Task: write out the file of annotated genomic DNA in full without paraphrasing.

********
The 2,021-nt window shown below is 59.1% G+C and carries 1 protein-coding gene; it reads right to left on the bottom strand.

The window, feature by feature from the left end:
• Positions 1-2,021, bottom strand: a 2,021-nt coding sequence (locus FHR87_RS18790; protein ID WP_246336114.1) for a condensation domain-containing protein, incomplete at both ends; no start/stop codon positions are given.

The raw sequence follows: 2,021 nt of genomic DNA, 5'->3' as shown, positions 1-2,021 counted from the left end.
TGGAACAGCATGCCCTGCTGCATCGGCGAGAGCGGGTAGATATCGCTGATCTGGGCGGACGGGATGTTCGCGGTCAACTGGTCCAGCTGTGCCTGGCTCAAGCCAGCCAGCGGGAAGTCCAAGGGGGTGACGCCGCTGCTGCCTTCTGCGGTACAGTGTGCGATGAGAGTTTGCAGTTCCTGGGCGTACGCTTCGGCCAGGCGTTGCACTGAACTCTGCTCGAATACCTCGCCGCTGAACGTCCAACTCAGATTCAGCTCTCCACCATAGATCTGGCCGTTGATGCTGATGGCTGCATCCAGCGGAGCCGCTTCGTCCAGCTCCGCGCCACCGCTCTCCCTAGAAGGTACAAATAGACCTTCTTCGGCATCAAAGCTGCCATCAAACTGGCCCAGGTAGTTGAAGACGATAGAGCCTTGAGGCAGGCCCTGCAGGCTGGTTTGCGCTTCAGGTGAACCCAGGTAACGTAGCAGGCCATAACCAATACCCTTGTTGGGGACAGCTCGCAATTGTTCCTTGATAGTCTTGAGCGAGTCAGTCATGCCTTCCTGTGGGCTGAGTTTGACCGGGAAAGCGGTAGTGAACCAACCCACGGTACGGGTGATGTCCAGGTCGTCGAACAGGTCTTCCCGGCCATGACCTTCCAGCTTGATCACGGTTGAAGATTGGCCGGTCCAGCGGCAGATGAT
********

The 2,021-nt window shown below is 59.1% G+C and carries 1 protein-coding gene; it reads right to left on the bottom strand.

The window, feature by feature from the left end:
• Positions 1-2,021, bottom strand: a 2,021-nt coding sequence (locus FHR87_RS18790; protein ID WP_246336114.1) for a condensation domain-containing protein, incomplete at both ends; no start/stop codon positions are given.

The raw sequence follows: 2,021 nt of genomic DNA, 5'->3' as shown, positions 1-2,021 counted from the left end.
TGGAACAGCATGCCCTGCTGCATCGGCGAGAGCGGGTAGATATCGCTGATCTGGGCGGACGGGATGTTCGCGGTCAACTGGTCCAGCTGTGCCTGGCTCAAGCCAGCCAGCGGGAAGTCCAAGGGGGTGACGCCGCTGCTGCCTTCTGCGGTACAGTGTGCGATGAGAGTTTGCAGTTCCTGGGCGTACGCTTCGGCCAGGCGTTGCACTGAACTCTGCTCGAATACCTCGCCGCTGAACGTCCAACTCAGATTCAGCTCTCCACCATAGATCTGGCCGTTGATGCTGATGGCTGCATCCAGCGGAGCCGCTTCGTCCAGCTCCGCGCCACCGCTCTCCCTAGAAGGTACAAATAGACCTTCTTCGGCATCAAAGCTGCCATCAAACTGGCCCAGGTAGTTGAAGACGATAGAGCCTTGAGGCAGGCCCTGCAGGCTGGTTTGCGCTTCAGGTGAACCCAGGTAACGTAGCAGGCCATAACCAATACCCTTGTTGGGGACAGCTCGCAATTGTTCCTTGATAGTCTTGAGCGAGTCAGTCATGCCTTCCTGTGGGCTGAGTTTGACCGGGAAAGCGGTAGTGAACCAACCCACGGTACGGGTGATGTCCAGGTCGTCGAACAGGTCTTCCCGGCCATGACCTTCCAGCTTGATCACGGTTGAAGATTGGCCGGTCCAGCGGCAGATGAT